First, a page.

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Hi! My friend tells me that our purpose in life can't be to be happy. Either one of the religions has got it right, and there is a deity or deities, in which case our purpose is to serve them, or there is no God, in which case we have no purpose other than one we arbitrarily decide for ourselves to follow. Does that claim hold water? Thanks in advance for your help!

I think your friend's argument by dilemma leaves out this possibility: we were made by a deity (or deities) principally in order to lead happy lives rather than principally in order to serve it (or them). Even so, our having been made for the purpose of being happy wouldn't make being happy our purpose . Instruments made for a purpose thereby acquire that purpose (although, of course, they can later be repurposed). But people aren't instruments; I doubt that they're the kind of thing that can be given a purpose, even by their maker. Or at least, because they're autonomous, people can thwart any attempt by their maker to give them a purpose. Hence I don't think there could be any such thing as "our purpose in life," if "our" refers to people in general. So I agree with your friend's conclusion (although for different reasons than your friend gave): our purpose in life can't be to be happy. Nor can it be anything else.

I have been duscussing lately with my friend about thinking. We both agree on what thinking can lead to. But, we disagree on wether or not you should think. Our theory is that thinking will often/most cases lead to unhappiness or depression because most question/problems are for the most part hard to solve. For example, what is the meaning of life? Not an easy question to answer, and the answer you do get may be sad. Therefore, I think not thinking will be good for a person so hin won't get to a stage where hin gets sad. However, my friend see this as fake happiness because you only hide sadness away instead of dealing with the problems. The problems are philosophical and not physical or physiological. So the question is, should people asks "why" questions more often and seek answers to find true happiness? Or is not thinking at all about philosophically questions just fine?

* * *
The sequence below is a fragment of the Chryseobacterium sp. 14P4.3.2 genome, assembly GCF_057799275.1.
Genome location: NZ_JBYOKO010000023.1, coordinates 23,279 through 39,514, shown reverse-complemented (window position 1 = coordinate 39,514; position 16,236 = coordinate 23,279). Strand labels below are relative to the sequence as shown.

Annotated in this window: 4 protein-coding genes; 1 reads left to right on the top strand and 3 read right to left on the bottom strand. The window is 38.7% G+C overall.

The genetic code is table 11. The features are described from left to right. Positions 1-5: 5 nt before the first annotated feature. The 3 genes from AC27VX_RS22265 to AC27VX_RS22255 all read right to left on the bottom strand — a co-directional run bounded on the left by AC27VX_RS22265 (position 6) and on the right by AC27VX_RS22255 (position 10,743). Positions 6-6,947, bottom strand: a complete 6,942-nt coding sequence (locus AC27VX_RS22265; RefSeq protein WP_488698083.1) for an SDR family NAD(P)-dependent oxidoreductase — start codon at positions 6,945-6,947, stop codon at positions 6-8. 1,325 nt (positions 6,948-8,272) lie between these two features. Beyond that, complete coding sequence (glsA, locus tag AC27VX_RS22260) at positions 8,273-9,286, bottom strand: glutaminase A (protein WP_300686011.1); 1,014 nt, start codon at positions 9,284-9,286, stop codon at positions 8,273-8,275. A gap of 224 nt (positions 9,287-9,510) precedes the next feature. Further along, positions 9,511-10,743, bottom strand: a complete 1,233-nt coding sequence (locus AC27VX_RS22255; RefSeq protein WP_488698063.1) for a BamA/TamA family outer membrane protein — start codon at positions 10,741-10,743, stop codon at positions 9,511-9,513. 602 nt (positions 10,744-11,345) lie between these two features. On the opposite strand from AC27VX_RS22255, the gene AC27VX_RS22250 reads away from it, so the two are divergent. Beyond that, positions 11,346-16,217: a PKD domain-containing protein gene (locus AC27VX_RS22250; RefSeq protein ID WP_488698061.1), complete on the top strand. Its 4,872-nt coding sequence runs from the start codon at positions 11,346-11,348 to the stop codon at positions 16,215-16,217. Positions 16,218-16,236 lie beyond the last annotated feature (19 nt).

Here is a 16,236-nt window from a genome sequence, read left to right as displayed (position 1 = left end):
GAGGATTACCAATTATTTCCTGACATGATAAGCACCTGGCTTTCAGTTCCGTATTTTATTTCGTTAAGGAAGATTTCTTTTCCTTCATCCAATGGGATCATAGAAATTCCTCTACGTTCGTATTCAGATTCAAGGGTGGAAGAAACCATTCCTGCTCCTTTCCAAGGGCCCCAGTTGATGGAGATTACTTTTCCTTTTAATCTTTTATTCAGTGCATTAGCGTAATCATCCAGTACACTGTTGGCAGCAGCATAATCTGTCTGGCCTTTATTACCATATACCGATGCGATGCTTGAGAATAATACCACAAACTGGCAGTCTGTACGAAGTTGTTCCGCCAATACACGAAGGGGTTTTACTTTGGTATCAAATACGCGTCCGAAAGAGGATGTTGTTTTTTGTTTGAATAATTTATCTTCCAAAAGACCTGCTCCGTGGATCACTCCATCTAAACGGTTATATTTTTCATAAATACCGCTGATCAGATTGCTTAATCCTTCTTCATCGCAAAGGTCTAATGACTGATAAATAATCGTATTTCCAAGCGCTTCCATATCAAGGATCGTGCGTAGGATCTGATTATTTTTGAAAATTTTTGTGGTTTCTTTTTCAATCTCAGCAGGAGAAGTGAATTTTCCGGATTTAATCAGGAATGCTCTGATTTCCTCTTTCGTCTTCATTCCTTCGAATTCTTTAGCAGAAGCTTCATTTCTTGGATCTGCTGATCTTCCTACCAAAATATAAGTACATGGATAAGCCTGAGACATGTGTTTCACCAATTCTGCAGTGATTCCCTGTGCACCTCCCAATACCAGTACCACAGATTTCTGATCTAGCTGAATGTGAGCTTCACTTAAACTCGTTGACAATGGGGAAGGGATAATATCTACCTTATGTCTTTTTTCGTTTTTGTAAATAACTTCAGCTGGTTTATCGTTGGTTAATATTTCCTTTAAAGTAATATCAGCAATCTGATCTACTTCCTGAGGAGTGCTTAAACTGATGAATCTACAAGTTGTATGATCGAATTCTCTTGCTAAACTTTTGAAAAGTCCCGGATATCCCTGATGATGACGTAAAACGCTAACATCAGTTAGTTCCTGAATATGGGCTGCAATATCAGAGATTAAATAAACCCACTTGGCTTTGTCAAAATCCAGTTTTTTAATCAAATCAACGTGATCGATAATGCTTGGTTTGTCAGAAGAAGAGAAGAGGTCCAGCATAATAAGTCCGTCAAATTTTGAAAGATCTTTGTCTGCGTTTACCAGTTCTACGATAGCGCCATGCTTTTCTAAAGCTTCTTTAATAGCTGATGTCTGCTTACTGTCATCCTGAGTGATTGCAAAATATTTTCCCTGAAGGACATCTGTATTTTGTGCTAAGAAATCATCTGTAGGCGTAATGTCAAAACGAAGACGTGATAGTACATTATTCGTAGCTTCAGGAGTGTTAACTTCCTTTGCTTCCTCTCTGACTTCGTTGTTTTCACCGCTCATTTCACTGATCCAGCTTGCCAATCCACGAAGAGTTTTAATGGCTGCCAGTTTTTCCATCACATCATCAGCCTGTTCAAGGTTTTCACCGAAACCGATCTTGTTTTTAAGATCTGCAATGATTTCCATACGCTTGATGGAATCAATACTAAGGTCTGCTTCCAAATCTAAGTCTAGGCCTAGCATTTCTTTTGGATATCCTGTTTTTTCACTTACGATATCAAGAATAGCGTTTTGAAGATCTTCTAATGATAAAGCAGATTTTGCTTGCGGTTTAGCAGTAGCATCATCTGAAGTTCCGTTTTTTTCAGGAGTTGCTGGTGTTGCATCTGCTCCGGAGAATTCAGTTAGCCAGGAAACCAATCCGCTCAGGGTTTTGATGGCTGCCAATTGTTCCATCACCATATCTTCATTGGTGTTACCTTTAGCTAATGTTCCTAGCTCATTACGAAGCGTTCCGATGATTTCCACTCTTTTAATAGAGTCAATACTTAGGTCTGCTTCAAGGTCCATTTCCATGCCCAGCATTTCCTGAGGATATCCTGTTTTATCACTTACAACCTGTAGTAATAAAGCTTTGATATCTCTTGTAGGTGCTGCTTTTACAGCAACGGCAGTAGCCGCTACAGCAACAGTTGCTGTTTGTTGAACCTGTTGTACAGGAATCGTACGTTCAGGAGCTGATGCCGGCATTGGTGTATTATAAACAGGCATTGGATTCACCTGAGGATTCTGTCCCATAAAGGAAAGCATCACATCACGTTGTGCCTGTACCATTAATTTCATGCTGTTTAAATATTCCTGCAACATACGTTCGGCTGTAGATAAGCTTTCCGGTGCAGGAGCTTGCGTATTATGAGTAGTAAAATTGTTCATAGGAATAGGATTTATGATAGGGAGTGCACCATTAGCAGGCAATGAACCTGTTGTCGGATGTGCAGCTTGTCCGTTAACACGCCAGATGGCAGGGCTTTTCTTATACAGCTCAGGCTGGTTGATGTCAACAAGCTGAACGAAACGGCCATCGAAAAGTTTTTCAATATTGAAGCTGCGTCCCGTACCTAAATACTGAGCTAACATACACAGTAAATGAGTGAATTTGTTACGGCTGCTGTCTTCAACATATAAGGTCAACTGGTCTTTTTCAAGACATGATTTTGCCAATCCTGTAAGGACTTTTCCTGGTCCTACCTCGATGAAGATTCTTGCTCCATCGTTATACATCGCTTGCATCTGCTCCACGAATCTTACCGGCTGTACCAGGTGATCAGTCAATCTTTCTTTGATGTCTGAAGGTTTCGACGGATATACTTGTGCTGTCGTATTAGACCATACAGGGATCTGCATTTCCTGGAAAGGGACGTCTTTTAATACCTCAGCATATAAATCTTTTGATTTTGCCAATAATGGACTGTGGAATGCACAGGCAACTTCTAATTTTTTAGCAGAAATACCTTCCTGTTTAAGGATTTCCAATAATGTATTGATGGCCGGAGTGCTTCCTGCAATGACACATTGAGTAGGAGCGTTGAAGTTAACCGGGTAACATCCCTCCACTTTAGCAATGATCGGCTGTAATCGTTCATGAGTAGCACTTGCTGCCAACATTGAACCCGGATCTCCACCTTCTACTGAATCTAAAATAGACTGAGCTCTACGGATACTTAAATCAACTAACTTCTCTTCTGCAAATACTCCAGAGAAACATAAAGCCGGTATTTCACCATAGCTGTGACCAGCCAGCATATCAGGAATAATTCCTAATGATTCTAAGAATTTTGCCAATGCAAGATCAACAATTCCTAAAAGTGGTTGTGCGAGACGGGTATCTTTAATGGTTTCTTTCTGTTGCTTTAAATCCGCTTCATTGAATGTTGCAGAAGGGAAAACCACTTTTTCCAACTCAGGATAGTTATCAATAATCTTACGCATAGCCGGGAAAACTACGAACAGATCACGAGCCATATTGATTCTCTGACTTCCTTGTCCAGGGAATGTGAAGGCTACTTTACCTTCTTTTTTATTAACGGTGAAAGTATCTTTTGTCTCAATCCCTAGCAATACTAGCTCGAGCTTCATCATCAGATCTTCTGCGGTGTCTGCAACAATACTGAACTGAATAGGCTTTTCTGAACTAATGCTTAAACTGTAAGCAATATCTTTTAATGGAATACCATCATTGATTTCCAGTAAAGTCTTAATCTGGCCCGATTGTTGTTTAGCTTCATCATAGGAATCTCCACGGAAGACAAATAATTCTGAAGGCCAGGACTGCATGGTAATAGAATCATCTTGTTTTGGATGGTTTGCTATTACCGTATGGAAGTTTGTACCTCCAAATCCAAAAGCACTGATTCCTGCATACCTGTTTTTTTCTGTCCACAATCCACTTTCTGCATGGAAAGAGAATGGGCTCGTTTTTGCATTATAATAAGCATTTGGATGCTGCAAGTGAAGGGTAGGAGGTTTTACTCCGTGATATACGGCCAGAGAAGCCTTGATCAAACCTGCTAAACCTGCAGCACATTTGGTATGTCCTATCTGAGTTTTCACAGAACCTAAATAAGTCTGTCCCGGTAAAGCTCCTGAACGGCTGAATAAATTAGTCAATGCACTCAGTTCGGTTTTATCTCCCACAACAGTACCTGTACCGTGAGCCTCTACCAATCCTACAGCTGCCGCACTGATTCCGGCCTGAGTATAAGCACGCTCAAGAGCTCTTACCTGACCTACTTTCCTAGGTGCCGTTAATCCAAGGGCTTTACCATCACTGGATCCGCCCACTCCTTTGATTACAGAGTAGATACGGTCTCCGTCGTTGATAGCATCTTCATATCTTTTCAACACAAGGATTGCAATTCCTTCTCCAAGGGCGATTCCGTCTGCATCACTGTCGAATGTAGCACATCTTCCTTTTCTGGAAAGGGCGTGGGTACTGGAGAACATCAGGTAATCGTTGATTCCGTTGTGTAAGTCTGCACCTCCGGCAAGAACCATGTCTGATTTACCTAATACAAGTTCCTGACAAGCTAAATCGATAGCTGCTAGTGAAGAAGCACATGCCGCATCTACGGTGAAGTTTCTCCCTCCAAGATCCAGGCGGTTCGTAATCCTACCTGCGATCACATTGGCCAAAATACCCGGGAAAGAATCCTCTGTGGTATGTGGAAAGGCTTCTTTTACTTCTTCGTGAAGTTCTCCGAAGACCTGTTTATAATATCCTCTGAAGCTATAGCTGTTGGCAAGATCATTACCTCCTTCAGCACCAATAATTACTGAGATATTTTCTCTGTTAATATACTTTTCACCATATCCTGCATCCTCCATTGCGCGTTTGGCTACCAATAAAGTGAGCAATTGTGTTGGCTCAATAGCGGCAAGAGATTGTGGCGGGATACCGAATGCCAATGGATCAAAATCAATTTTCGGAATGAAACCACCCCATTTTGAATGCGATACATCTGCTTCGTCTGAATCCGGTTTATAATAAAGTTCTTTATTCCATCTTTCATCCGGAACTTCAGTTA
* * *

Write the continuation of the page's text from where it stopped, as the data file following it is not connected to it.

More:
I belong firmly to the camp that advocates more thinking rather than less, especially when the issue is philosophical. Take your sample question: What is the meaning of life? I would answer it this way: In the sense in which the question is probably intended, there isn't and couldn't possibly be any such thing as the meaning of life. (See this link for details.) Should that answer make someone sad? I don't think so. When we come to see that the notion of the meaning (i.e., ultimate purpose) of life makes no sense, we can recognize that seeking the meaning of life is a logically misguided quest, like seeking the largest integer. I hope no one feels sad that there's no largest integer. Really it's an empirical question whether thinking about philosophical issues makes people, in general, happier or sadder than they would otherwise be. I don't know the answer to that question, but in my own case I believe that philosophical thinking has greatly contributed to my overall contentment. But even if it...

Who´s happiness is most important? My own or my family´s wich I have a responsible for as a mother and a wife? I´m used to, and it´s a part of my personality to always make sure that everybody around me is happy and content.But I suddenly realized that I forgotten all about me and what I want and need to be happy. I´m now facing the fact that in order to be happy and content, I need a divorce. Our marrige with two teenagers, is OK, but nothing more- we are like best friends. I suppose that my action will come as a complete surprise to everybody around us. And it will cause a lot of anger, tears and questions. And the only answer I have is- I have to do this for me. Do I really have the ethic right to hurt everybody around me in order for me to be happy.

Your questions are important and obviously deeply-felt. I hesitate to offer answers to them because I don't think I'm particularly qualified as a philosopher to do that. But there are philosophers who hold themselves out as qualified; they're known as "philosophical practitioners," and you can find out more at this website . I don't know enough to say whether they're any good. But a couple of responses do occur to me. You say that you're "responsible" for your family's happiness. If by that you mean "solely responsible" or "more responsible than any other member of the family," then I'd respectfully disagree. I don't see why one parent in the family has more responsibility for the collective happiness of the family than the other does. You also ask if it would be ethically OK for you to divorce if it hurts others. Unless you have reason to think that your divorce would be more hurtful to others than most divorces are, then really you're asking whether divorce, period, is...